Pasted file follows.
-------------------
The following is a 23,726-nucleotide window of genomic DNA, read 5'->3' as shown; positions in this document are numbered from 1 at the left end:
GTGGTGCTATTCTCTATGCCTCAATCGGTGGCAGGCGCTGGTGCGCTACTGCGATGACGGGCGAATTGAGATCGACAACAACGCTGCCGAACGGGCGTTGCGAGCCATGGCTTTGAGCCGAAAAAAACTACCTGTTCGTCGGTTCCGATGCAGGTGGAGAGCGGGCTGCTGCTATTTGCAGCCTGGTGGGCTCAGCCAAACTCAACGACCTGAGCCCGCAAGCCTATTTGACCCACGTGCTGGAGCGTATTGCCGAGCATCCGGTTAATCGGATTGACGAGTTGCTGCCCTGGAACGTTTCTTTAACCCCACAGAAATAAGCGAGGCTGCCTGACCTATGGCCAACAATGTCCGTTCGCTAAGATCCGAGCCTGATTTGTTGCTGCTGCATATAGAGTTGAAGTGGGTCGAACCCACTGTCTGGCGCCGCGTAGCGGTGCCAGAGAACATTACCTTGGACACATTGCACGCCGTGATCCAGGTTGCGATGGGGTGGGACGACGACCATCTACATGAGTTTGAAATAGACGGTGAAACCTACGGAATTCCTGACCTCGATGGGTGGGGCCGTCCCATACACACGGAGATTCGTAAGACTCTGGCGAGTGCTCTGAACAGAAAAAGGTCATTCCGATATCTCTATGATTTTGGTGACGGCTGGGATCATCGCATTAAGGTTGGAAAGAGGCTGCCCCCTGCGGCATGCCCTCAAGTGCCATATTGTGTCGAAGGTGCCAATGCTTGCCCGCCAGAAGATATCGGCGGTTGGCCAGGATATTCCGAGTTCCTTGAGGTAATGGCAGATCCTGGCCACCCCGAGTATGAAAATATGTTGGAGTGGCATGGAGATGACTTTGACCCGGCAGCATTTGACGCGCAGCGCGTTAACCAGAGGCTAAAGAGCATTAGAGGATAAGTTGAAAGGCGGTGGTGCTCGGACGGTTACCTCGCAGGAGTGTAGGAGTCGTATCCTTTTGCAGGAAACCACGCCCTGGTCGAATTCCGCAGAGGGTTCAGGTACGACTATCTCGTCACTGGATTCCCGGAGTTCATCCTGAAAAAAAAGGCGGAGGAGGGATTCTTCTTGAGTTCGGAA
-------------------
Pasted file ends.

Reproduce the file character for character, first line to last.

The following is a 23,726-nucleotide window of genomic DNA, read 5'->3' as shown; positions in this document are numbered from 1 at the left end:
GTGGTGCTATTCTCTATGCCTCAATCGGTGGCAGGCGCTGGTGCGCTACTGCGATGACGGGCGAATTGAGATCGACAACAACGCTGCCGAACGGGCGTTGCGAGCCATGGCTTTGAGCCGAAAAAAACTACCTGTTCGTCGGTTCCGATGCAGGTGGAGAGCGGGCTGCTGCTATTTGCAGCCTGGTGGGCTCAGCCAAACTCAACGACCTGAGCCCGCAAGCCTATTTGACCCACGTGCTGGAGCGTATTGCCGAGCATCCGGTTAATCGGATTGACGAGTTGCTGCCCTGGAACGTTTCTTTAACCCCACAGAAATAAGCGAGGCTGCCTGACCTATGGCCAACAATGTCCGTTCGCTAAGATCCGAGCCTGATTTGTTGCTGCTGCATATAGAGTTGAAGTGGGTCGAACCCACTGTCTGGCGCCGCGTAGCGGTGCCAGAGAACATTACCTTGGACACATTGCACGCCGTGATCCAGGTTGCGATGGGGTGGGACGACGACCATCTACATGAGTTTGAAATAGACGGTGAAACCTACGGAATTCCTGACCTCGATGGGTGGGGCCGTCCCATACACACGGAGATTCGTAAGACTCTGGCGAGTGCTCTGAACAGAAAAAGGTCATTCCGATATCTCTATGATTTTGGTGACGGCTGGGATCATCGCATTAAGGTTGGAAAGAGGCTGCCCCCTGCGGCATGCCCTCAAGTGCCATATTGTGTCGAAGGTGCCAATGCTTGCCCGCCAGAAGATATCGGCGGTTGGCCAGGATATTCCGAGTTCCTTGAGGTAATGGCAGATCCTGGCCACCCCGAGTATGAAAATATGTTGGAGTGGCATGGAGATGACTTTGACCCGGCAGCATTTGACGCGCAGCGCGTTAACCAGAGGCTAAAGAGCATTAGAGGATAAGTTGAAAGGCGGTGGTGCTCGGACGGTTACCTCGCAGGAGTGTAGGAGTCGTATCCTTTTGCAGGAAACCACGCCCTGGTCGAATTCCGCAGAGGGTTCAGGTACGACTATCTCGTCACTGGATTCCCGGAGTTCATCCTGAAAAAAAAGGCGGAGGAGGGATTCTTCTTGAGTTCGGAA